Glad we didn’t degenerate into a shouting-match.

I figured you were doing enough of it, that I didn’t have to.

I keep asking you…my God, can I have read this right, I keep fucking asking you to restate your thunderingly obtuse talking points, is that the line you’re inviting me to swallow now?

What a prick. I’m gone.

FunkyGreenJerusalem

August 25, 2008 at 11:27 pm

is that the line you’re inviting me to swallow now?

Yeah, it’s the one I’ve stuck to since the get go – since before you joined in on the discussion – so don’t crack the shits at me for changing my line, because I haven’t.

REALLY. You’ve been sticking to the line that I’ve been asking you to restate yourself, from since BEFORE I joined in on the discussion? And you say The Prestige breaks its own rules. I’ve been asking you shit from BEFORE I started asking you shit? I’ve changed my mind, I’m going to come back to this post again and again, to point out to people what a bad-faith argument looks like. ASTOUNDING. I’ve been asking you to repeat yourself from since before I started asking you to repeat yourself. That is so cool.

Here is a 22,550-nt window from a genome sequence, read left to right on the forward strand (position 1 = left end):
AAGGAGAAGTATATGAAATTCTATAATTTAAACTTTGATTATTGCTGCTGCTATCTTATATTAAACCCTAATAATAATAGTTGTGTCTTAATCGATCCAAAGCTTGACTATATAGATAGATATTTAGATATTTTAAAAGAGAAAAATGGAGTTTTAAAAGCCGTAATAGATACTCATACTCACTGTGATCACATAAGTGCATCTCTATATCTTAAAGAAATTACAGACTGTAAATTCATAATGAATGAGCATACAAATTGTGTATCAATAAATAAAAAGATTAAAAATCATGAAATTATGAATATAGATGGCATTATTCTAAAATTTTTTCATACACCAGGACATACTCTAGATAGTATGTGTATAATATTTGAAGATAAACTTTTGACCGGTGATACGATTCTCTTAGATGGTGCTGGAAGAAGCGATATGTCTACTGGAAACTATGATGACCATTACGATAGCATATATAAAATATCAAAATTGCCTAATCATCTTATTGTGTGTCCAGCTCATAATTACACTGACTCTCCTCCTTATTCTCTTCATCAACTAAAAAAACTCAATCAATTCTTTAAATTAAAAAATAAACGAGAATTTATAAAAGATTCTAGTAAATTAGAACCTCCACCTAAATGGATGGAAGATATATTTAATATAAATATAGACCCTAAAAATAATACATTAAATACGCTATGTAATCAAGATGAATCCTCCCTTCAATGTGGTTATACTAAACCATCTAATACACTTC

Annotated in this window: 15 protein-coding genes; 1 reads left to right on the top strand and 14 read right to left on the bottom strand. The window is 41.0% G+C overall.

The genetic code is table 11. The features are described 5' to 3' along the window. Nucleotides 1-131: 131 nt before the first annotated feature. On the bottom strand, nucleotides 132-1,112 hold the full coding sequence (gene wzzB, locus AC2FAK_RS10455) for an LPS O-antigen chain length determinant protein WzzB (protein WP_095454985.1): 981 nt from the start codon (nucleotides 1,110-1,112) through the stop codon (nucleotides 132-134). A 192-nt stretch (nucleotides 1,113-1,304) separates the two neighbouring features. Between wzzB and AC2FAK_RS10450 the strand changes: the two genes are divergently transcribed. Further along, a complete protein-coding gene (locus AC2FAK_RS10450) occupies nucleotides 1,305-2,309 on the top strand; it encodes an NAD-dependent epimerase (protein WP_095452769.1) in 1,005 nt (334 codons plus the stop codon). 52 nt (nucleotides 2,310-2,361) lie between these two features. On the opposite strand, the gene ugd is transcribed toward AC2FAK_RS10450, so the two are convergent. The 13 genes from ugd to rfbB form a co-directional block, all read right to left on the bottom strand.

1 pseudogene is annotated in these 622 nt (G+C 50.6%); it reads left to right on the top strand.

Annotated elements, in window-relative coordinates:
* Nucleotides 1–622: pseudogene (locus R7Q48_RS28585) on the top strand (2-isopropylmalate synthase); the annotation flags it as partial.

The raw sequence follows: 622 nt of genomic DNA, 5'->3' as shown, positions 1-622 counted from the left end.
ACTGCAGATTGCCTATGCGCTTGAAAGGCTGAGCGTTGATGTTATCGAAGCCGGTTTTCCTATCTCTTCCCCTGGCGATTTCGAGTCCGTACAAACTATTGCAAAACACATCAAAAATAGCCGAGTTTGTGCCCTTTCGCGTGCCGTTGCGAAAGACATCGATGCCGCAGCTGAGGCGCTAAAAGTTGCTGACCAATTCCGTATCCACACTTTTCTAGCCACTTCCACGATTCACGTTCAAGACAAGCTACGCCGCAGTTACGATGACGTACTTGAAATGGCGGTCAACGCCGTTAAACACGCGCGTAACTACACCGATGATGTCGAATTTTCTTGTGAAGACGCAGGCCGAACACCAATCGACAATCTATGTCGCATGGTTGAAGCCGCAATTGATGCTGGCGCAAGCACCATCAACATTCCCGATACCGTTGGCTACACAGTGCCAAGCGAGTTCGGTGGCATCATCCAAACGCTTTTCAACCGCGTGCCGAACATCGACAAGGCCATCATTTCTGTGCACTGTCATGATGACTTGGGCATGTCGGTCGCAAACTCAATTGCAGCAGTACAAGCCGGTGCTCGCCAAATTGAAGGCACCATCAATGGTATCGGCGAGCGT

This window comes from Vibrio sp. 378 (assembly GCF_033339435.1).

You’re rumbled, friend.

FunkyGreenJerusalem

August 26, 2008 at 1:49 am

You’ve been sticking to the line that I’ve been asking you to restate yourself, from since BEFORE I joined in on the discussion?

Yes.

And you say The Prestige breaks its own rules.

Yes, it breaks the rules of the universe it laid down.

I’ve been asking you shit from BEFORE I started asking you shit?

No, others did before you came in. The comments are all still there though, so you an take a look.